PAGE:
Westmoreland probation office considers Monessen for Alcohol Highway school
By Chris Buckley
Published: Tuesday, Jan. 14, 2014, 12:01 a.m.
Monessen is being considered for a satellite location for a safety course offered by the Westmoreland County Adult Probation office.
Speaking to council Monday night, city Controller Wayne Vlasic said the county hopes to locate one Alcohol Highway Safety School at a location in both the northern and southern ends of the county. It is considering Monessen for the southern location.
After 30 years of having a private vendor running the program, Westmoreland County last summer took over the program, which could generate as much as $300,000 in revenue.
Alcohol Highway Safety School is a required course for drunken drivers and is imposed by judges as part of probation sentences for DUI offenses. Defendants are required to attend the school before their probation is completed and they are eligible to have their driver's licenses restored.
Vlasic said the 12 hours of instruction would be held for three hours on the same weekday for four weeks, or for six hours each on a Saturday and Sunday.
Vlasic said the city must negotiate a fee for rental of the city building.
Meanwhile, council is expected to vote Wednesday on a temporary land use agreement with Douglas Education Center.
Jay Clayton, chief financial officer of Douglas Education Center, said the school plans to utilize two properties at Ninth Street and Morgan Avenue, and another near the boat launch, to train drivers to earn their Commercial Driver's License.
Clayton noted that DEC introduced a new eight-month training program for the oil and gas industry last year. In addition to classroom training, the students receive training on heavy equipment.
Clayton said the boat launch will be temporary, saying DEC officials are planning to buy land where the students can practice driving the heavy equipment and trucks. They would be at the boat launch site during the day, 20 to 30 weeks out of the year.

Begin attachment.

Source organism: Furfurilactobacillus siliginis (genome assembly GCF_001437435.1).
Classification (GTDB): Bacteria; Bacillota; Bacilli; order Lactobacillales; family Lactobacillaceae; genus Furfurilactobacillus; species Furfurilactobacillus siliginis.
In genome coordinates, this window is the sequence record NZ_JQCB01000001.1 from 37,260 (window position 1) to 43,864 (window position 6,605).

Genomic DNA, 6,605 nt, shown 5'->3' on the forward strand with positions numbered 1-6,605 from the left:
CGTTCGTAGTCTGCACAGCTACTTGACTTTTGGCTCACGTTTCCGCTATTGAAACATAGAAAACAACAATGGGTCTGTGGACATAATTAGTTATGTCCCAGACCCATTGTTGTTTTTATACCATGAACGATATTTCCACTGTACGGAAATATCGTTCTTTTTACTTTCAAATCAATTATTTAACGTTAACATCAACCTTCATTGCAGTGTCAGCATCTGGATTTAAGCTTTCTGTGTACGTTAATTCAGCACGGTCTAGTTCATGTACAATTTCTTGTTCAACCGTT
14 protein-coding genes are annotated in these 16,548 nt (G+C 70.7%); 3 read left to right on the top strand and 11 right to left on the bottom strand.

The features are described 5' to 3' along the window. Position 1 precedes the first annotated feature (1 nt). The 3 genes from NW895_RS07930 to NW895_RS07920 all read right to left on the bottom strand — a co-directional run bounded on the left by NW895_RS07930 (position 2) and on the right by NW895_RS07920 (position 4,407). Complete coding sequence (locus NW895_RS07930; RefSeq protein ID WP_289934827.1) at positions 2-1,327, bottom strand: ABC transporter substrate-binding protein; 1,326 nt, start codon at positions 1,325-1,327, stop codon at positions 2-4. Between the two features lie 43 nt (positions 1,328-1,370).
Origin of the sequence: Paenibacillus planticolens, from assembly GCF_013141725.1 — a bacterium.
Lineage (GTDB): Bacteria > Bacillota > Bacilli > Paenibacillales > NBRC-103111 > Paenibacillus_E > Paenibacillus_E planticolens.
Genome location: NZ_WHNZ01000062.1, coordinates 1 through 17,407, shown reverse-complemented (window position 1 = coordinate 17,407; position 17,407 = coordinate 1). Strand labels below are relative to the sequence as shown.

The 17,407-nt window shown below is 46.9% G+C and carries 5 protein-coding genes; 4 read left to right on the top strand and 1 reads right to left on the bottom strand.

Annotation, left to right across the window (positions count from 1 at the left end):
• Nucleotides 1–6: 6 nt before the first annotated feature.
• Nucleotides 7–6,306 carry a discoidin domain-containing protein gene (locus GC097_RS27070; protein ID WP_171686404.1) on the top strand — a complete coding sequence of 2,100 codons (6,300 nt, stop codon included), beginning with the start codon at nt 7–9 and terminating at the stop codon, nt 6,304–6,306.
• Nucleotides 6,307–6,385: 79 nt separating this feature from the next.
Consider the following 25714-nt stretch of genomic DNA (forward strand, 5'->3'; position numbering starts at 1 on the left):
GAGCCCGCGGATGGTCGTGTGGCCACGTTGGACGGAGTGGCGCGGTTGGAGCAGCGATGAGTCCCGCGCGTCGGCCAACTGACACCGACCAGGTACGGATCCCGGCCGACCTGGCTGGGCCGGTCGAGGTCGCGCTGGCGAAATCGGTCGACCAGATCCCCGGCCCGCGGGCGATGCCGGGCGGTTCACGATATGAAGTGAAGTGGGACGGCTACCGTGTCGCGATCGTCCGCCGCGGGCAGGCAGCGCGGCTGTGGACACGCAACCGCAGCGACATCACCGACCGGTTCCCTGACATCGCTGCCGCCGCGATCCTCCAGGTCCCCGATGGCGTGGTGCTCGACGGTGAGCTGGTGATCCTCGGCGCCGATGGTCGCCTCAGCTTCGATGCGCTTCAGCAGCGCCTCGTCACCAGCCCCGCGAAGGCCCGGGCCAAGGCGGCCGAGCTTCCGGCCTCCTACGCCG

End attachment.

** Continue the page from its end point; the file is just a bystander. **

The Morgan Avenue site would require rezoning, likely to light industrial.
“The majority of us want to accommodate Jeff because he's a major player in this town,” Mayor Lou Mavrakis said, referring to DEC President Jeff Imbrescia.
Leonard Billy, city streets department superintendent, discussed a possible agreement with Guttman Oil to purchase diesel fuel for the street and parks department vehicles. Guttman would erect three 500-gallon tanks at no cost to the city. The Speers-based company would have exclusive rights to sell diesel fuel to the city.
Solicitor Al Gaudio said any purchases in excess of $18,500 must be let for bids.
When council meets, the session will begin at 6 p.m. That could change by February.
An ordinance changing the dates and times for council meetings will be voted on. If approved, the work session will be held the second Monday at 5:30 p.m., followed two days later by the work session, moved back to 7 p.m.
Chris Buckley is a staff writer for Trib Total Media. He can be reached at 724-684-2642 or email@example.com.
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